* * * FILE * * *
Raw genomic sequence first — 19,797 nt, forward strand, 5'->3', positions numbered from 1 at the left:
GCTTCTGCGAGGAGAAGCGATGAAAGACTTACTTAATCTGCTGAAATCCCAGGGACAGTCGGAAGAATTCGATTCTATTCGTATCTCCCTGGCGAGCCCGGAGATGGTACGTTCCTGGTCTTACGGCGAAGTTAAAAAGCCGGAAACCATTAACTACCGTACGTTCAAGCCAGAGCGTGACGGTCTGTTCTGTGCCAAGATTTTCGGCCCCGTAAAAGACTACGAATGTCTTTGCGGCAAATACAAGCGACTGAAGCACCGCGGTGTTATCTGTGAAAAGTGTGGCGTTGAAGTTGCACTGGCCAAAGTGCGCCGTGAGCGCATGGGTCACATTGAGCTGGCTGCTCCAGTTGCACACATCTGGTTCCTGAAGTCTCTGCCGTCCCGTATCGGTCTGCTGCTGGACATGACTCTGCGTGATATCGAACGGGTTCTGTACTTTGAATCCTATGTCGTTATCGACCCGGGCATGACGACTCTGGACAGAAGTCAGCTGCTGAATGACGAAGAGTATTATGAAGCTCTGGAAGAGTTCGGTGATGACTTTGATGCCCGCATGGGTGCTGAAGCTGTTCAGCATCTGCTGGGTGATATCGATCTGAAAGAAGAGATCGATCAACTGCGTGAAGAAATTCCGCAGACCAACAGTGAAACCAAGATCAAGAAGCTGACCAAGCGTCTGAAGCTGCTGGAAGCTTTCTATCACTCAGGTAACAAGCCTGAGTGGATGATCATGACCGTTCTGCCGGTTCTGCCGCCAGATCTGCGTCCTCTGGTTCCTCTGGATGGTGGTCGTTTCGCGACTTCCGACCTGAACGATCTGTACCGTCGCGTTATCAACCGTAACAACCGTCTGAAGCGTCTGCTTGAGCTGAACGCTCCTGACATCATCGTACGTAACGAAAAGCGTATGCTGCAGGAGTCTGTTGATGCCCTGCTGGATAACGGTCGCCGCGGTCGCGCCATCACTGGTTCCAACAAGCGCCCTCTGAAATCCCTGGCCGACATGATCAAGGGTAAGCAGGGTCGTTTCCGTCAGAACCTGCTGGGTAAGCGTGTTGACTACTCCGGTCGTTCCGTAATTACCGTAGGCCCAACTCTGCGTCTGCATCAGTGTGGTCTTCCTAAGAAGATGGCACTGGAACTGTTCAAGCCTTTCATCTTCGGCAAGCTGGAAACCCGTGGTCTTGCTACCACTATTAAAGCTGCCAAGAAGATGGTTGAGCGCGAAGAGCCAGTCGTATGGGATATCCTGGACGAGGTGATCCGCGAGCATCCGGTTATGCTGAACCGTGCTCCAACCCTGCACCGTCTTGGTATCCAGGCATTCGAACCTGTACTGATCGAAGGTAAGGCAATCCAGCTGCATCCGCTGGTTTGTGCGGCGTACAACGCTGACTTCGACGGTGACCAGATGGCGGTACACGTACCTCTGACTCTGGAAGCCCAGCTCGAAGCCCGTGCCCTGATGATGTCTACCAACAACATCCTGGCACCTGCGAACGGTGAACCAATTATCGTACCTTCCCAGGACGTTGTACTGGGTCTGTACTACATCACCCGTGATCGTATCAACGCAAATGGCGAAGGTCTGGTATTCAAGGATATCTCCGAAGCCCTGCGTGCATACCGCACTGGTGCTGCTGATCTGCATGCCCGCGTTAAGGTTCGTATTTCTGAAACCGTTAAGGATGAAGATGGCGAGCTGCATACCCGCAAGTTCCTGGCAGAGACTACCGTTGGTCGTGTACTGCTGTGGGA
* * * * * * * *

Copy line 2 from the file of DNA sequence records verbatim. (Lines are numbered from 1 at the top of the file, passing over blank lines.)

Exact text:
GCTTCTGCGAGGAGAAGCGATGAAAGACTTACTTAATCTGCTGAAATCCCAGGGACAGTCGGAAGAATTCGATTCTATTCGTATCTCCCTGGCGAGCCCGGAGATGGTACGTTCCTGGTCTTACGGCGAAGTTAAAAAGCCGGAAACCATTAACTACCGTACGTTCAAGCCAGAGCGTGACGGTCTGTTCTGTGCCAAGATTTTCGGCCCCGTAAAAGACTACGAATGTCTTTGCGGCAAATACAAGCGACTGAAGCACCGCGGTGTTATCTGTGAAAAGTGTGGCGTTGAAGTTGCACTGGCCAAAGTGCGCCGTGAGCGCATGGGTCACATTGAGCTGGCTGCTCCAGTTGCACACATCTGGTTCCTGAAGTCTCTGCCGTCCCGTATCGGTCTGCTGCTGGACATGACTCTGCGTGATATCGAACGGGTTCTGTACTTTGAATCCTATGTCGTTATCGACCCGGGCATGACGACTCTGGACAGAAGTCAGCTGCTGAATGACGAAGAGTATTATGAAGCTCTGGAAGAGTTCGGTGATGACTTTGATGCCCGCATGGGTGCTGAAGCTGTTCAGCATCTGCTGGGTGATATCGATCTGAAAGAAGAGATCGATCAACTGCGTGAAGAAATTCCGCAGACCAACAGTGAAACCAAGATCAAGAAGCTGACCAAGCGTCTGAAGCTGCTGGAAGCTTTCTATCACTCAGGTAACAAGCCTGAGTGGATGATCATGACCGTTCTGCCGGTTCTGCCGCCAGATCTGCGTCCTCTGGTTCCTCTGGATGGTGGTCGTTTCGCGACTTCCGACCTGAACGATCTGTACCGTCGCGTTATCAACCGTAACAACCGTCTGAAGCGTCTGCTTGAGCTGAACGCTCCTGACATCATCGTACGTAACGAAAAGCGTATGCTGCAGGAGTCTGTTGATGCCCTGCTGGATAACGGTCGCCGCGGTCGCGCCATCACTGGTTCCAACAAGCGCCCTCTGAAATCCCTGGCCGACATGATCAAGGGTAAGCAGGGTCGTTTCCGTCAGAACCTGCTGGGTAAGCGTGTTGACTACTCCGGTCGTTCCGTAATTACCGTAGGCCCAACTCTGCGTCTGCATCAGTGTGGTCTTCCTAAGAAGATGGCACTGGAACTGTTCAAGCCTTTCATCTTCGGCAAGCTGGAAACCCGTGGTCTTGCTACCACTATTAAAGCTGCCAAGAAGATGGTTGAGCGCGAAGAGCCAGTCGTATGGGATATCCTGGACGAGGTGATCCGCGAGCATCCGGTTATGCTGAACCGTGCTCCAACCCTGCACCGTCTTGGTATCCAGGCATTCGAACCTGTACTGATCGAAGGTAAGGCAATCCAGCTGCATCCGCTGGTTTGTGCGGCGTACAACGCTGACTTCGACGGTGACCAGATGGCGGTACACGTACCTCTGACTCTGGAAGCCCAGCTCGAAGCCCGTGCCCTGATGATGTCTACCAACAACATCCTGGCACCTGCGAACGGTGAACCAATTATCGTACCTTCCCAGGACGTTGTACTGGGTCTGTACTACATCACCCGTGATCGTATCAACGCAAATGGCGAAGGTCTGGTATTCAAGGATATCTCCGAAGCCCTGCGTGCATACCGCACTGGTGCTGCTGATCTGCATGCCCGCGTTAAGGTTCGTATTTCTGAAACCGTTAAGGATGAAGATGGCGAGCTGCATACCCGCAAGTTCCTGGCAGAGACTACCGTTGGTCGTGTACTGCTGTGGGA